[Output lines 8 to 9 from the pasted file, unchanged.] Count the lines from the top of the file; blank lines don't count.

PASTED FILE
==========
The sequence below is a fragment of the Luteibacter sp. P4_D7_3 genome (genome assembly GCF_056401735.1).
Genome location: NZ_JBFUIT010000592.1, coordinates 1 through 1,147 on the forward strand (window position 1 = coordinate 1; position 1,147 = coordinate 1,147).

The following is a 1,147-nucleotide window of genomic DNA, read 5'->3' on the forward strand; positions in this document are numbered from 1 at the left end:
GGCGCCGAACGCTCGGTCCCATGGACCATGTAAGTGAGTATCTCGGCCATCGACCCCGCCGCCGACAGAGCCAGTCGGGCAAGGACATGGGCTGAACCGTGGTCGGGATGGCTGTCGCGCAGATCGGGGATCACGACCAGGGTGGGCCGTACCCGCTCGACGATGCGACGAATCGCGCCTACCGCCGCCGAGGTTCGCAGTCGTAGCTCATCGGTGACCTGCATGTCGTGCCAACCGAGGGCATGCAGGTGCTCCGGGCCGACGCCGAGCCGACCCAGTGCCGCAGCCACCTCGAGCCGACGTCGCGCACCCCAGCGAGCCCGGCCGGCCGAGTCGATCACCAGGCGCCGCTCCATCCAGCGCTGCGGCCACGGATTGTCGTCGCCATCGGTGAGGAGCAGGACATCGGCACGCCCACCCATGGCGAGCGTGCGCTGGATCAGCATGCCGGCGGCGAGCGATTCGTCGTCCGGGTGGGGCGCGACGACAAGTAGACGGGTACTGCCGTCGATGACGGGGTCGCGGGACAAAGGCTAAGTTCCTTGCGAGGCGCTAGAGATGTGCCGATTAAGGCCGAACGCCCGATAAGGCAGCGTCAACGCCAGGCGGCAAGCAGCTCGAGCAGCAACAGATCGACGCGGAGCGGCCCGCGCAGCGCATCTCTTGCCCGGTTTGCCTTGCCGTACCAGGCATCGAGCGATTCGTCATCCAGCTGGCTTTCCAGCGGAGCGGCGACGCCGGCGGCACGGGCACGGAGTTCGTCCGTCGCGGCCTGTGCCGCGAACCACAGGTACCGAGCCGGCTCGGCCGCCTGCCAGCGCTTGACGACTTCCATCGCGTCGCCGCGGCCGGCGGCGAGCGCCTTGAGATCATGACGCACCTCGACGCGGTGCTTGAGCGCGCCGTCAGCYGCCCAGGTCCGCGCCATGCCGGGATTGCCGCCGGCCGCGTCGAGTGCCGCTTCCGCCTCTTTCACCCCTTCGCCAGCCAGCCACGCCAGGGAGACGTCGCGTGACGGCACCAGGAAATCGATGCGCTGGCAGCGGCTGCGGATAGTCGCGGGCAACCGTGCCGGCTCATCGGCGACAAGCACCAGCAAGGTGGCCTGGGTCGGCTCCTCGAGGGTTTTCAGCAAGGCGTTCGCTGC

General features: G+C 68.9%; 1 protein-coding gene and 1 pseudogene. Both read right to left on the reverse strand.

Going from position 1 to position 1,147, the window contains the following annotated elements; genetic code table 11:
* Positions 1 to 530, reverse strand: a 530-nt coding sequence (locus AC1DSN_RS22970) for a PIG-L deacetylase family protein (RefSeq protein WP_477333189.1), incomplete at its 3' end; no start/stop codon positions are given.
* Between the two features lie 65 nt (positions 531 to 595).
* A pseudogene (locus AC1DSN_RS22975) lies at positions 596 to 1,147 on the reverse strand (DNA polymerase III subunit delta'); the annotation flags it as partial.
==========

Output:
* Between the two features lie 65 nt (positions 531 to 595).
* A pseudogene (locus AC1DSN_RS22975) lies at positions 596 to 1,147 on the reverse strand (DNA polymerase III subunit delta'); the annotation flags it as partial.